The average American has thousands and thousands of dollars in credit card debt, and that amounts to hundreds of dollars each year going to pay nothing but interest.

If you haven’t done so in a while, now might be a good time to start looking at the various credit card offers that might be available for your situation. Many of these offers are for cards with extremely low interest rates, or even 0% interest, for a period of time.

Switching to one of these cards can help you save money by significantly reducing the amount that goes to interest. This results in a smaller monthly payment, which can help reduce your monthly expenses and put more money into your down payment savings stash.

One problem for many people is that, even with the best of intentions, it’s hard not to spend money when it’s sitting in your account. You can resist this temptation by setting up an automatic saving plan.

This plan works by automatically transferring a pre-set amount of money from your checking account to your savings. Figure out how much you can afford to tuck away each pay period, and then set it up so that the money is automatically withdrawn the moment it hits your account. With less money in your checking account, you’ll be less likely to waste money you shouldn’t spend.

It’s not unusual for parents and other relatives to want to help out and give money that can go towards the down payment. While this might seem like a windfall, you need to know before you accept anything that there are rules that come with accepting gifts for your down payment.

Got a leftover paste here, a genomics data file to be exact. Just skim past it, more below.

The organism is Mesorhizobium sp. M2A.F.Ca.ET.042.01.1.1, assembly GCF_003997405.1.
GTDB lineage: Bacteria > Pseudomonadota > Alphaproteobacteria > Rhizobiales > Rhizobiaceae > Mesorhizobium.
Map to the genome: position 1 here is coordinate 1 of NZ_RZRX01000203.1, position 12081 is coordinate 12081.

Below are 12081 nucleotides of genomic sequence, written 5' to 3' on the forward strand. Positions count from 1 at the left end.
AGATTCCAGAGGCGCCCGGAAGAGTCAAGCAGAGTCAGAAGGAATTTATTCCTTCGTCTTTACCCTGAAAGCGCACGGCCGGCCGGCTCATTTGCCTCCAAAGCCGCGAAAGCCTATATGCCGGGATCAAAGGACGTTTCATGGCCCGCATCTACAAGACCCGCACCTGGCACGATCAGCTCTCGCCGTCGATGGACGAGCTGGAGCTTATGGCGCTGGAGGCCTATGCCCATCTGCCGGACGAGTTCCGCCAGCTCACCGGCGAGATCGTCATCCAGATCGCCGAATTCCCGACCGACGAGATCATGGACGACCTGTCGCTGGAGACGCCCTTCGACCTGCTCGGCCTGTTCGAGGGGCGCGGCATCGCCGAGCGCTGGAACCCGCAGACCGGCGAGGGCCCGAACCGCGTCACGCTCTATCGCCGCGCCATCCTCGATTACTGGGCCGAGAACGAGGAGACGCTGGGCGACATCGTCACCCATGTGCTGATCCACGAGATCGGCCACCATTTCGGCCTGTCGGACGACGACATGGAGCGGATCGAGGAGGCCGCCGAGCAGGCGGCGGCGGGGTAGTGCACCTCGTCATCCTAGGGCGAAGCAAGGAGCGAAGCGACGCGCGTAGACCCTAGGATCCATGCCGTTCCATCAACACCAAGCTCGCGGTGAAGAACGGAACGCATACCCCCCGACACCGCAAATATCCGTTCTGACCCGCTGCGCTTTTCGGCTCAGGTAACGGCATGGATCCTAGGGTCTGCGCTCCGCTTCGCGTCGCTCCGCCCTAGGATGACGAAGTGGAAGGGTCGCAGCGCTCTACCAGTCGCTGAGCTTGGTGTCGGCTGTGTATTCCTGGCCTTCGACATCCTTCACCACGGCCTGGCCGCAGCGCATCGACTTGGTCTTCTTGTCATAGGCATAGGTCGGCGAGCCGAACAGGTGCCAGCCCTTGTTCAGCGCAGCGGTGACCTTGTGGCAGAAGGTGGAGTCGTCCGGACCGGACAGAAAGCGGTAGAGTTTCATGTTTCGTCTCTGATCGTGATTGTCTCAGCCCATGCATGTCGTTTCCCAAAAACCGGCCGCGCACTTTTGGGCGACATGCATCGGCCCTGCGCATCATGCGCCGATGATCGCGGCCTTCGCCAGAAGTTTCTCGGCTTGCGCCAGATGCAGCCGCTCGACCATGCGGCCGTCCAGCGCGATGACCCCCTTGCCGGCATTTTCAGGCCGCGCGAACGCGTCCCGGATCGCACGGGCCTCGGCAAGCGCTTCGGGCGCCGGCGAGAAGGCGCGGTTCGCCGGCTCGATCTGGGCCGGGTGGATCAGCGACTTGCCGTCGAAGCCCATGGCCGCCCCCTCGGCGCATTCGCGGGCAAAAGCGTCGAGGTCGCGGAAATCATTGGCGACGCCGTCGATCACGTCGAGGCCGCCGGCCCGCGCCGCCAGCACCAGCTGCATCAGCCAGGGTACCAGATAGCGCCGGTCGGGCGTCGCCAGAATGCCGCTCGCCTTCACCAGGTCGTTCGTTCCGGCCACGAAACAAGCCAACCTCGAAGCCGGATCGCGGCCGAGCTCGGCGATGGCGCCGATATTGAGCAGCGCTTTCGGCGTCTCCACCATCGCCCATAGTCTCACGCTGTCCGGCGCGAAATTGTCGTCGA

We’re not going to go unto all the rules now, but suffice it to say that all down payment gifts have to be disclosed completely. Any attempt to hide the gift and present it as yours can result in you losing your mortgage.

The mortgage company will only offer you a loan if it has a clear picture of your financial situation, and if it doesn’t feel confident that you can afford the house – or, just as importantly, if it doesn’t feel confident in your honesty– it will have no problem turning you down.

If reducing expenses, cutting down on take out and paying less in credit cards isn’t growing your savings account fast enough, one sure-fire way to help out is to greatly increase the amount of money you’re earning in the first place. The best way to do this is to get a second job. 

It doesn’t have to be anything crazy or full-time – even just ten hours a week or so can bring in hundreds of extra dollars each month. If your time frame allows you a couple of years to save up for this own payment, those extra dollars each month will be enough to cover most, if not all, of the extra cash that you need.

Saving up for a down payment is a long-term process, and it can be difficult and require a lot of self-discipline. However, it’s all worth it when you turn the key in the lock and enter your new home for the first time.

Clint Haynes

This is a post from Clint Haynes, a Certified Financial Planner® and Financial Advisor in Kansas City, Missouri. He is also the founder and owner of NextGen Wealth. You can learn more about Clint at his website NextGen Wealth.